Fay Victor’s Last New York Record
"Blackity Black Black is Beautiful" is the free jazz vocalist's first solo record, and it brought the Brooklyn native out of the city.
5:30 PM EDT on September 19, 2023
In a blank-walled gallery space on Bleecker Street last week, a small crowd of free jazz appreciators were sitting, smiling, and nodding benignly at vocalist Fay Victor as she performed the entirety of her new album, "Blackity Black Black is Beautiful," released late last month.
Though Victor is from Brooklyn and has been a mainstay of New York's avant-garde jazz community for decades, "Blackity Black Black is Beautiful" is Victor's first solo album, and the one that ushered her out of the city. In an interview, she told me that though she composed most of the work that would become "Blackity Black Black is Beautiful" at home in New York (including "Breezy Point Ain't Breezy", about getting lost in the Trumpish Queens enclave), when recording the album at Northern Spy's studio upstate, the calmness of the countryside brought out something new in her music. "When we recorded the record, we did not know we were moving,” she said, referring to herself and her husband. She saw her compositions become something new with the tools available to her in the upstate studio. After the record, they bought a house in the Catskills, where she says she imagines inviting New York's avant-garde and new music players to perform and record, and to compose to the sounds of birds and the stream that runs beside the house.
When she returned to the city last week, for a CD release performance, she was briefly reunited with her community here. On her Nord keyboard, Fay played with a chiming piano, sliding in and out of comfortable harmony, and triggering squeaky samples from the album that in the empty, echoing gallery space sounded like children's toys. It was the sound of an artist set free. After the show, Victor discussed her work with the modest audience. It felt like a classroom on the last day before summer break. One gray-haired listener, seated next to his wife, was content just to tell Victor, "We’ve been following you for 20 years and we’ll follow you wherever you go."
Hell Gate: How's your morning going?
Fay Victor: I recently relocated to the western Catskills, so I'm getting up and looking at lots of green trees.
What inspired that move?
I think it might have something to do with the pandemic, you know, wanting a sense of space, and a lot more nature. I've been married for 26 years. But last year, we were married for 25, and so we celebrated in this region. And I kind of fell in love with it.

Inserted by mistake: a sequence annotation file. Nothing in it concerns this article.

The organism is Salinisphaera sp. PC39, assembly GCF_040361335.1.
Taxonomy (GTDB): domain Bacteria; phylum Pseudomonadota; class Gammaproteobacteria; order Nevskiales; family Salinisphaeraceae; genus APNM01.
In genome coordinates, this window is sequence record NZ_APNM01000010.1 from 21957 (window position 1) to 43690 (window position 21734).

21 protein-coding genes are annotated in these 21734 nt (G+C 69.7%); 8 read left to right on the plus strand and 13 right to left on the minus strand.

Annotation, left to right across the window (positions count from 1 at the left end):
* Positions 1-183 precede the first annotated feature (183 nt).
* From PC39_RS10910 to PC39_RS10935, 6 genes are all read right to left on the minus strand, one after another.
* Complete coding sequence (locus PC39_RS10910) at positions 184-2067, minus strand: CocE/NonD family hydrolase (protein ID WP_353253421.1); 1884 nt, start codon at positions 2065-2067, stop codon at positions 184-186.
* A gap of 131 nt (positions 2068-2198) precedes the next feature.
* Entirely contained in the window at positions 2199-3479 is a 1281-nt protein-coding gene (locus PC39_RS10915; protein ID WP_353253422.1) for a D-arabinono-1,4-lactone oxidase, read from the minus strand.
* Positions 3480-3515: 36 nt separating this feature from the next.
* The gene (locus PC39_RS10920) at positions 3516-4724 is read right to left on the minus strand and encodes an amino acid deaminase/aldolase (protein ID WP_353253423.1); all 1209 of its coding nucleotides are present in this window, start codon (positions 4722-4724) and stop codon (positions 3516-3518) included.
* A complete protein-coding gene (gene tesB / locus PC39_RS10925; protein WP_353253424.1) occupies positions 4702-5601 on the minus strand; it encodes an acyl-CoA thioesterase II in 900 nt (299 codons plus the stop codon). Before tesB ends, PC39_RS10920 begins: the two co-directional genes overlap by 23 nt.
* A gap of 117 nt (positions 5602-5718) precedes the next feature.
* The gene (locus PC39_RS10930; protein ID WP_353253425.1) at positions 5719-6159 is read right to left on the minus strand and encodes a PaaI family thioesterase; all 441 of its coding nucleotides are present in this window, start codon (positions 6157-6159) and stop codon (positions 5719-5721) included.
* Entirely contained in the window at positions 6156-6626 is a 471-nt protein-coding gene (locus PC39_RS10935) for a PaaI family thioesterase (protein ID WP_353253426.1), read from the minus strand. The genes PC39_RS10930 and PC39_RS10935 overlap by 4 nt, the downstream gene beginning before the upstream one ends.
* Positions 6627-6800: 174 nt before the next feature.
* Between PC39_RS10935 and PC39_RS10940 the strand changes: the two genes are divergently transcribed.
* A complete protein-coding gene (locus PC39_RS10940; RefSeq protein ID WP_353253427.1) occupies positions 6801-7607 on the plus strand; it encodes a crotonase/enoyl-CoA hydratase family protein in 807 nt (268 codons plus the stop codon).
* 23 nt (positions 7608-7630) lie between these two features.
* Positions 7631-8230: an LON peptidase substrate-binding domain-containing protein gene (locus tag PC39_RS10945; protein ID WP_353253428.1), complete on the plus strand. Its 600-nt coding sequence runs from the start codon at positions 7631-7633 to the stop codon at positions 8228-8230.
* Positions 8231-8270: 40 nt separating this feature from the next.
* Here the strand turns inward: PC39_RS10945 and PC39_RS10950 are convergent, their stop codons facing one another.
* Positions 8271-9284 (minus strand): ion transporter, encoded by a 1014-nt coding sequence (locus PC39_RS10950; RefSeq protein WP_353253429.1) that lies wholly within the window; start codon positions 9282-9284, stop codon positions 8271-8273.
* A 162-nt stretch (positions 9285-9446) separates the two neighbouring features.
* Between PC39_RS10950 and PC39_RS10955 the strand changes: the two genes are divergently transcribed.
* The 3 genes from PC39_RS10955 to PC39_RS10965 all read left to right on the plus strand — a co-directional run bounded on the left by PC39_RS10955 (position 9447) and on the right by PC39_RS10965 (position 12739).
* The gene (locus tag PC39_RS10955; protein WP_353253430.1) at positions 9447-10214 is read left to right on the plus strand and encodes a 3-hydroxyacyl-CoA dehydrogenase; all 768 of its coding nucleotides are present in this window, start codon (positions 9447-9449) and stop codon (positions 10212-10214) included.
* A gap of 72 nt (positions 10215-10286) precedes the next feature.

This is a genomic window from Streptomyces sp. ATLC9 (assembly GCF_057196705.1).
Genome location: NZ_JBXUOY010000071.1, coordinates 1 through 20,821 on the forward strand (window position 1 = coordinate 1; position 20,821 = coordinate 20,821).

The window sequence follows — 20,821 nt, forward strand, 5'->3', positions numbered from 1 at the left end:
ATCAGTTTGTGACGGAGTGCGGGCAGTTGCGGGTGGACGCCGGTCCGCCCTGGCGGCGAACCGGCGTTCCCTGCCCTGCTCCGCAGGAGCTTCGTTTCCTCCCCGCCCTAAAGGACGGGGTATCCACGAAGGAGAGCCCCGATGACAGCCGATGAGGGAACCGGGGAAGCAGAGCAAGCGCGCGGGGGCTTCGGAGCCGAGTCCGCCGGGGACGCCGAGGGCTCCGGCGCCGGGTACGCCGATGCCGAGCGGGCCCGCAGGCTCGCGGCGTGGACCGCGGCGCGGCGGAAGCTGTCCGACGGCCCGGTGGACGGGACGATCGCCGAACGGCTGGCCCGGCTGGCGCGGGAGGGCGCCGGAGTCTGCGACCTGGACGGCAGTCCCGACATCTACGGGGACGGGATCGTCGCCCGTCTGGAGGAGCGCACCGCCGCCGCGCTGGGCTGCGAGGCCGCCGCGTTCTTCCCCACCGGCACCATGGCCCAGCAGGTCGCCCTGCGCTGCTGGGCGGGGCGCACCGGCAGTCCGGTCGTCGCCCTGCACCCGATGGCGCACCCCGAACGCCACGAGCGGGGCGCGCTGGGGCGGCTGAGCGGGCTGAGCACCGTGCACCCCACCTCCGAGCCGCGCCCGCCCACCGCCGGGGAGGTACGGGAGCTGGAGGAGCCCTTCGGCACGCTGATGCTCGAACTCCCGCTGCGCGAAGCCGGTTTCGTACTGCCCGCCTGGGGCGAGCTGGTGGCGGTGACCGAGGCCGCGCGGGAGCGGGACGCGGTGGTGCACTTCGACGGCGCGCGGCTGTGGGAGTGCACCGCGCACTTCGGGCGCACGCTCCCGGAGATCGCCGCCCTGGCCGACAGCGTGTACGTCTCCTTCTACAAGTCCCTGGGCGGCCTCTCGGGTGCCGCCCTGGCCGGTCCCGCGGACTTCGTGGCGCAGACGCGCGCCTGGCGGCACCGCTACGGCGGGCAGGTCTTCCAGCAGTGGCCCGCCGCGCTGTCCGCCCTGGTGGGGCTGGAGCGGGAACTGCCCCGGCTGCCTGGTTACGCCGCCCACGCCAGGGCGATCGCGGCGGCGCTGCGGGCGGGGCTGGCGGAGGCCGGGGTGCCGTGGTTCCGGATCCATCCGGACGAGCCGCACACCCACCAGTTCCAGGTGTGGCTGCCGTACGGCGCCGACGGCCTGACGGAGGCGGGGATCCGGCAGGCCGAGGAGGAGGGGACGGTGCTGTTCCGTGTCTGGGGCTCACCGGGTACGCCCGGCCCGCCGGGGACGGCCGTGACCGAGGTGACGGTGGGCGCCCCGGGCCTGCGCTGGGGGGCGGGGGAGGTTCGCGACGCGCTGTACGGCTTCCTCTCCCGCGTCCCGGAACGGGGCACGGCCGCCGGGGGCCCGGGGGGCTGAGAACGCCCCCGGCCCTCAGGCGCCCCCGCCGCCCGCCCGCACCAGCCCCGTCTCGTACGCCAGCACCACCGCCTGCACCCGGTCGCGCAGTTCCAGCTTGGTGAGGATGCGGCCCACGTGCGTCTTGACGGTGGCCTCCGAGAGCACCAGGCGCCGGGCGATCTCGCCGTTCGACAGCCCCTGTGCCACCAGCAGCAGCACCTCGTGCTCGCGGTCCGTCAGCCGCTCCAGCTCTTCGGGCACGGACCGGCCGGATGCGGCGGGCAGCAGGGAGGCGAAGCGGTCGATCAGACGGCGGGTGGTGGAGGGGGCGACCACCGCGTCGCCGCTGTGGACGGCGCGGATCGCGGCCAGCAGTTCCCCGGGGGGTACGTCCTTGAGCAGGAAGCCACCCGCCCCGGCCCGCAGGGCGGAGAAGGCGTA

Are you building any kind of recording or performance space for yourself?
That's definitely the plan. We have a few acres here. We just actually had a deck built, and the plan, ultimately, is to make the deck a performance space. People could sit out in the back, you know, on chairs, and listen to music. And we have a basement that's unfinished. Ultimately, we want to turn that into a performance space and a studio too.
I think I could imagine more avant-garde and new music being played here, because of the environment. It's a nice space to make creative sounds. Lots of birds. And we have a creek on one side of the property that makes a constant sound, almost like a drone. I can imagine people wanting to interact with those sounds. It could be more composed as well, but that's how I'm thinking about it, where music is created that really interacts with the space.
It seems like the album comes from a recording studio mindset. Do you think that relates to you feeling more connected to improvisation lately?
The first thing to say is the whole process of making "Blackity Black Black is Beautiful" came out of improvisation, and from the pandemic as well. The really interesting thing is Northern Spy's studio, where I recorded the album, is actually about an hour from where I am now, also in the countryside. That really played into how it felt to record. I remember even thinking at the time, not knowing that this would be our home, that wow, the record felt much more relaxed. But yes, on the other hand, there were these tracks that were created, that I sort of sang over in the studio.
The space is quite large, but I just had my Nord keyboard with me, so we didn't use all the space. But there was a very nice vocal booth. I set up my Nord there to record the things that were live, like on "How Can You Do It?" and "Black Woman's Music," where it's me playing and singing in real time.
Can you talk to me a little bit about the composition process? Where did this collection of songs come from, originally?
The really interesting thing was, for me, this brand new process of composing music. All of the tracks came out of compositions, but then I manipulated those compositions. I found that my notation program that I compose in talks to my recording software. So, I realized I could create compositions and manipulate them, and then created tracks from that, which I could sing over in the studio. That sets up a really cool situation where I could actually perform the compositions, which sound almost nothing like the tracks they became.